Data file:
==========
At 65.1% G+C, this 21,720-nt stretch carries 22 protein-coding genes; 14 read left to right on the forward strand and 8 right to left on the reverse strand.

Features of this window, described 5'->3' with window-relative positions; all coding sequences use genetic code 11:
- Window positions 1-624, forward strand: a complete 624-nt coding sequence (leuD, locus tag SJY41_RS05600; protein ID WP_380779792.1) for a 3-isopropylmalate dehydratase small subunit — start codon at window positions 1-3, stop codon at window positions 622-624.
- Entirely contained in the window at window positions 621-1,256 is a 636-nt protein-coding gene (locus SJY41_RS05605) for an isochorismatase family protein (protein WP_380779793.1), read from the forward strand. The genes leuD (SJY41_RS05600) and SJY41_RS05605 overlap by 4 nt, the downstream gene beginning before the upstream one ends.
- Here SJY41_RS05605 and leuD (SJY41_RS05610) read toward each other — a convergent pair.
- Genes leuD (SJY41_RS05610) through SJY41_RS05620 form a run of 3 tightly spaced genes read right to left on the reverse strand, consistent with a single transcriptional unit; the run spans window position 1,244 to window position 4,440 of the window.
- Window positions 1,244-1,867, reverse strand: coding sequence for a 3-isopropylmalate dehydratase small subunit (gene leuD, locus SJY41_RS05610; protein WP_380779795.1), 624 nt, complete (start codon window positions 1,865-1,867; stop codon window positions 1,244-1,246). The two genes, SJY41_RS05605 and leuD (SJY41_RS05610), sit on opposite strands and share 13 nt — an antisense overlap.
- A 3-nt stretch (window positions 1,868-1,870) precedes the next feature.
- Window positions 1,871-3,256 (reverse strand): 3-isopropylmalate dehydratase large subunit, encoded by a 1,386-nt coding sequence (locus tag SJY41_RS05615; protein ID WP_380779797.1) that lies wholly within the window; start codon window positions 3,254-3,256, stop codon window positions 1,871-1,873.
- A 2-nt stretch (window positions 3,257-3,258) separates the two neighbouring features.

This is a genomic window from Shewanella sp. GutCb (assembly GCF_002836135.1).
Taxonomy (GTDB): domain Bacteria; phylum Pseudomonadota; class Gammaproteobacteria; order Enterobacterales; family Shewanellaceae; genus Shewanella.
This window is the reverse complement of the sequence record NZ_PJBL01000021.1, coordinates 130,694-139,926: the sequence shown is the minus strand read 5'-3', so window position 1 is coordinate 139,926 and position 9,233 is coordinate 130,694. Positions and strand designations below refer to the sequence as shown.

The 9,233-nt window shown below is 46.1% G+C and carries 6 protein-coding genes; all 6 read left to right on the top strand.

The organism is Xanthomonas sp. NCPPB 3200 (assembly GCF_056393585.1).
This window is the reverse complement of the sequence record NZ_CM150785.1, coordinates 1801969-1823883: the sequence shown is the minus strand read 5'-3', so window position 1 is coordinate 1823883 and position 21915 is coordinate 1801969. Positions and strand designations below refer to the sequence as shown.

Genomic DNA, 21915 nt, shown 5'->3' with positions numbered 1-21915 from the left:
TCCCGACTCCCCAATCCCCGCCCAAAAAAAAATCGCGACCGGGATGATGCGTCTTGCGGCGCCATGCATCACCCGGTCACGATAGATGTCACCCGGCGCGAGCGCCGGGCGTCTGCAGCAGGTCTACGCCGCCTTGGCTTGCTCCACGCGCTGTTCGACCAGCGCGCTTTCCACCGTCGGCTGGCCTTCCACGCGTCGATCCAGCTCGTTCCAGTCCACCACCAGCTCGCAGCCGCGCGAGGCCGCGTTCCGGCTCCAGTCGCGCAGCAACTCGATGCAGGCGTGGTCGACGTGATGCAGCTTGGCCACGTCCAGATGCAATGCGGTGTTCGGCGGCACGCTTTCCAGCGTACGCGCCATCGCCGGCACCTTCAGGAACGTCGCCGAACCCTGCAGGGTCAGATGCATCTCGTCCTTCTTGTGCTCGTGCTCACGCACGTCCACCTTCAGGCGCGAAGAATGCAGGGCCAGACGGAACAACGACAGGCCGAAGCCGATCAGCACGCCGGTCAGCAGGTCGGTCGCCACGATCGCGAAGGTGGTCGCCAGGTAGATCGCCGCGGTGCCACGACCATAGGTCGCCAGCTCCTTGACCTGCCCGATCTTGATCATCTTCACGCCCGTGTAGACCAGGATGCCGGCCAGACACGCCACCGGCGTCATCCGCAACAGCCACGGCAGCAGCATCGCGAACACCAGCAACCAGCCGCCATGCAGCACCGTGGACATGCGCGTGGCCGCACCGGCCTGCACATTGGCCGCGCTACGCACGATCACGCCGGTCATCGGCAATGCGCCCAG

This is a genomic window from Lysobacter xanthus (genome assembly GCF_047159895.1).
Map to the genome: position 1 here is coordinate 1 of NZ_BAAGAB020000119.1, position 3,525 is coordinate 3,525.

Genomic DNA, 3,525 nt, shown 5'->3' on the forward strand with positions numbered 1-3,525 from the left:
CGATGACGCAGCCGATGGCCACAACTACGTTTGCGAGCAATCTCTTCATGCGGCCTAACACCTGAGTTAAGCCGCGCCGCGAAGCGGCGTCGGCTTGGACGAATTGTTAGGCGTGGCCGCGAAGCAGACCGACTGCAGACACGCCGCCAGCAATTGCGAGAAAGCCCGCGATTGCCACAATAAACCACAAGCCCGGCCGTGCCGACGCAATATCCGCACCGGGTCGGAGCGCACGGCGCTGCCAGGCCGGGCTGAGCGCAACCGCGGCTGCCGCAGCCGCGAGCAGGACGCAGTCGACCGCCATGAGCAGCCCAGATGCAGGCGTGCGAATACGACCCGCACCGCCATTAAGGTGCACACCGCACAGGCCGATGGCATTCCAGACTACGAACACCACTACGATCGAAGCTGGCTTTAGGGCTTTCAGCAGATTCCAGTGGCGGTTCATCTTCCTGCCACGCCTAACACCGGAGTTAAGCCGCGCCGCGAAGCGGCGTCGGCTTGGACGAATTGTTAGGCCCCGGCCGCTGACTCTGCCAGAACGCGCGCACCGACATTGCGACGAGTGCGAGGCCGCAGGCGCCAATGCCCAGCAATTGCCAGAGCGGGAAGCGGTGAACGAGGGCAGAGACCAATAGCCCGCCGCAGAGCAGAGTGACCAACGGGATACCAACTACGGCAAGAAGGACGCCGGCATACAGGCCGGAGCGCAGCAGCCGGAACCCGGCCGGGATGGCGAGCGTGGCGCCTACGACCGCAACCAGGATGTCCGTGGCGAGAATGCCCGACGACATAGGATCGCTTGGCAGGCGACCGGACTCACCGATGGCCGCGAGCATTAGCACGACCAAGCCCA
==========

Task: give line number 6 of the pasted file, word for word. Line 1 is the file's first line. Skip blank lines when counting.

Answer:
- Genes leuD (SJY41_RS05610) through SJY41_RS05620 form a run of 3 tightly spaced genes read right to left on the reverse strand, consistent with a single transcriptional unit; the run spans window position 1,244 to window position 4,440 of the window.